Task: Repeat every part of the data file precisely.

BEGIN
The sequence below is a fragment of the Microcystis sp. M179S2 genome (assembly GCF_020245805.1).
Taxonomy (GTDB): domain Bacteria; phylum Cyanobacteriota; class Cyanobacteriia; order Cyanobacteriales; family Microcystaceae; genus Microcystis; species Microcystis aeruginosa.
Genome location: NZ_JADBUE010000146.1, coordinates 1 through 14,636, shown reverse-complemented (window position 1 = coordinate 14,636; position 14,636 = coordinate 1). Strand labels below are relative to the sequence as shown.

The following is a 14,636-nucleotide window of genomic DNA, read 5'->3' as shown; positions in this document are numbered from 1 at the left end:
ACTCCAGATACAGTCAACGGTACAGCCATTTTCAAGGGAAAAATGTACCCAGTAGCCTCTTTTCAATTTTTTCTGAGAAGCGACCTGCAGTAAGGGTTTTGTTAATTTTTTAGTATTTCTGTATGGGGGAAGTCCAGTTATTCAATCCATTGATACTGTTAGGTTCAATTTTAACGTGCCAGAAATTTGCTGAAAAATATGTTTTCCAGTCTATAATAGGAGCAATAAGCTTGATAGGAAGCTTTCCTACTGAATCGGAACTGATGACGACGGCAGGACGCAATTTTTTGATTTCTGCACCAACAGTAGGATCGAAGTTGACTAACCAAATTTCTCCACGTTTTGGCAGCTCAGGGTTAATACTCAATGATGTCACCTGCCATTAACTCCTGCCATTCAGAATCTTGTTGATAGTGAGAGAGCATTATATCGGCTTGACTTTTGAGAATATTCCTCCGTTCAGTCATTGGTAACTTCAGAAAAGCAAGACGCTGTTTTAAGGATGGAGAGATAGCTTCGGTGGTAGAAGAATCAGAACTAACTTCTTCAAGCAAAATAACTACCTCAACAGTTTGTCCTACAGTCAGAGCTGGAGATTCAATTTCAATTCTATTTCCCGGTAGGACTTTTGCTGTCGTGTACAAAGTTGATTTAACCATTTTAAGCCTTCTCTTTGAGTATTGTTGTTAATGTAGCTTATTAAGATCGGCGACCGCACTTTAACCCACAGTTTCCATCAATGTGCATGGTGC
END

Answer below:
The sequence below is a fragment of the Microcystis sp. M179S2 genome (assembly GCF_020245805.1).
Taxonomy (GTDB): domain Bacteria; phylum Cyanobacteriota; class Cyanobacteriia; order Cyanobacteriales; family Microcystaceae; genus Microcystis; species Microcystis aeruginosa.
Genome location: NZ_JADBUE010000146.1, coordinates 1 through 14,636, shown reverse-complemented (window position 1 = coordinate 14,636; position 14,636 = coordinate 1). Strand labels below are relative to the sequence as shown.

The following is a 14,636-nucleotide window of genomic DNA, read 5'->3' as shown; positions in this document are numbered from 1 at the left end:
ACTCCAGATACAGTCAACGGTACAGCCATTTTCAAGGGAAAAATGTACCCAGTAGCCTCTTTTCAATTTTTTCTGAGAAGCGACCTGCAGTAAGGGTTTTGTTAATTTTTTAGTATTTCTGTATGGGGGAAGTCCAGTTATTCAATCCATTGATACTGTTAGGTTCAATTTTAACGTGCCAGAAATTTGCTGAAAAATATGTTTTCCAGTCTATAATAGGAGCAATAAGCTTGATAGGAAGCTTTCCTACTGAATCGGAACTGATGACGACGGCAGGACGCAATTTTTTGATTTCTGCACCAACAGTAGGATCGAAGTTGACTAACCAAATTTCTCCACGTTTTGGCAGCTCAGGGTTAATACTCAATGATGTCACCTGCCATTAACTCCTGCCATTCAGAATCTTGTTGATAGTGAGAGAGCATTATATCGGCTTGACTTTTGAGAATATTCCTCCGTTCAGTCATTGGTAACTTCAGAAAAGCAAGACGCTGTTTTAAGGATGGAGAGATAGCTTCGGTGGTAGAAGAATCAGAACTAACTTCTTCAAGCAAAATAACTACCTCAACAGTTTGTCCTACAGTCAGAGCTGGAGATTCAATTTCAATTCTATTTCCCGGTAGGACTTTTGCTGTCGTGTACAAAGTTGATTTAACCATTTTAAGCCTTCTCTTTGAGTATTGTTGTTAATGTAGCTTATTAAGATCGGCGACCGCACTTTAACCCACAGTTTCCATCAATGTGCATGGTGC